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Cognitive Linguistics

An Introduction

Vyvyan Evans, Melanie Green

Paperback (In stock)
£29.99
eBook (PDF) i
£84.99

An authoritative general introduction to cognitive linguistics, this book provides up-to-date coverage of all areas of the field and sets in context recent developments within cognitive semantics (including primary metaphors, conceptual blending and Principled Polysemy), and cognitive approaches to grammar (including Radical Construction Grammar and Embodied Construction Grammar). While all topics are introduced in terms accessible to both undergraduate and postgraduate students, this work is sufficiently comprehensive and detailed to serve as a reference work for scholars from linguistics and neighbouring disciplines who wish to gain a better understanding of cognitive linguistics. The book is divided into three parts (The cognitive linguistics enterprise; Cognitive semantics; and Cognitive approaches to grammar), and is therefore suitable for a range of different course types, both in terms of length and level, as well as in terms of focus. In addition to defining the field, the text also includes appropriate critical evaluation. Complementary and potentially competing approaches are explored both within the cognitive approach and beyond it. In particular, cognitive linguistics is compared and contrasted with formal approaches including Generative Grammar, formal approaches to semantics, and Relevance Theory.

Key Features:

  • Exercises at the end of each chapter
  • Annotated reading list at the end of each chapter
  • Lively and accessible presentation
  • Full bibliography
  • Contains 200 diagrammatic illustrations

Contents

PART I: OVERVIEW OF THE COGNITIVE LINGUISTICS ENTERPRISE
1. What does it Mean to Know a Language?
2. The Nature of Cognitive Linguistics: Assumptions and Commitments
3. Universals and Variation in Language, Thought and Experience
4. Language in Use: Grammar, Language Change and Acquisition
PART II: COGNITIVE SEMANTICS
Introduction
5. What is Cognitive Semantics?
6. Embodiment and Conceptual Structure
7. The Encyclopaedic View of Meaning
8. Categorisation and Idealised Cognitive Models
9. Metaphor and Metonymy
10. Word Meaning and Radial Categories
11. Meaning Construction and Mental Spaces
12. Conceptual Blending
13. Cognitive Semantics in Context
PART III: COGNITIVE APPROACHES TO GRAMMAR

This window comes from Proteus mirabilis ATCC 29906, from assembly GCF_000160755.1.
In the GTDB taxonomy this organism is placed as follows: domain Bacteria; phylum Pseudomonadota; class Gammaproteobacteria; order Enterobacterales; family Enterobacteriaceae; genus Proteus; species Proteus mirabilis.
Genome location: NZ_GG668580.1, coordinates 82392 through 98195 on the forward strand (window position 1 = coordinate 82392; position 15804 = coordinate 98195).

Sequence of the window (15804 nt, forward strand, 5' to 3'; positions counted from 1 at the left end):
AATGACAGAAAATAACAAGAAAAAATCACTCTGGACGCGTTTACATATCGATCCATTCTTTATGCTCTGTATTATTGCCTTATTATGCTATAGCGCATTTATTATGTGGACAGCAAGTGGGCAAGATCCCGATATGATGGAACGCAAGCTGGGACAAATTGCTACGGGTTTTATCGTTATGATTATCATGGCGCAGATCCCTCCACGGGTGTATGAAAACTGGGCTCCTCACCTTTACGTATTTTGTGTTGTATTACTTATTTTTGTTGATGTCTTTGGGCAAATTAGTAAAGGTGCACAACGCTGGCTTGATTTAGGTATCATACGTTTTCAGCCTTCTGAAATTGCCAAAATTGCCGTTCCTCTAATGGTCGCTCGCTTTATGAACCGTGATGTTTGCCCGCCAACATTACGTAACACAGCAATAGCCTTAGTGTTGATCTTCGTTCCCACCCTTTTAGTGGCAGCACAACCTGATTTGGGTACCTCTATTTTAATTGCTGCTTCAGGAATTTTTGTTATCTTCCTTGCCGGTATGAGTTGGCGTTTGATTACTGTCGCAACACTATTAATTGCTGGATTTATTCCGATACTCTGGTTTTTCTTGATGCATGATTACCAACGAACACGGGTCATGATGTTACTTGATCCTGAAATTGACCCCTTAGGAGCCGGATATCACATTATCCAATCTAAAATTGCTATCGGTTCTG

Introduction
14. What is a Cognitive Approach to Grammar?
15. The Conceptual Basis of Grammar
16. Cognitive Grammar: Word Classes
17. Cognitive Grammar: Constructions
18. Cognitive Grammar: Grounding the Clause
19. Motivating a Construction Grammar
20. The Architecture of Construction Grammars
21. Grammaticalisation
22. Cognitive Approaches to Grammar in Context
PART IV. CONCLUSION
23. Assessing the Cognitive Linguistics Enterprise.

About the Author

Vyvyan Evans is Chair in Linguistics, University of Bangor.

Melanie Green is Lecturer in Linguistics, School of Cognitive and Computing Sciences, University of Sussex

Reviews

An extremely valuable introduction to the increasing field of cognitive linguistics. The reader is made familiar with the basic principles that underlie the cognitive enterprise and with the vast range of approaches within this field.
- Constructions
I whole-heartedly congratulate Evans & Green for their laborious work and, accordingly, recommend it to be used as a textbook … indispensable reading
- LINGUIST list
Its breadth is unparalleled; the incorporation of exercises is a definite strength as well
- Cognitive Linguistics
The book offers a thorough, well-organized, clearly-written and engaging overview of cognitive linguistics which makes it suitable to serve as a textbook or as a reference tool.
- International Cognitive Linguistics Association Website
This book provides a clear, careful and comprehensive introduction to what the authors call the ‘cognitive linguistics enterprise’, including cognitive semantics and cognitive grammar, synchronic and diachronic approaches, linguistic and socio-cultural perspectives, universal and language specific matters, older topics such as prototype theory, newer ones, such as blending and much more. The approach adopted is problem oriented rather than theory oriented. This means that cognitive, formal and functional approaches are not pitted against each other but are instead pitted against problems that have to be solved. This approach will draw readers into a learning process that will keep them interested in cognitive linguistics well beyond this book.
- Dr Brigitte Nerlich, University of Nottingham
This massive yet reasonably priced book provides a very useful guide to major parts of the 'cognitive' strand of linguistics and I have no doubt that every cognitive linguist will want it as a reference book.
- Times Higher Education Supplement

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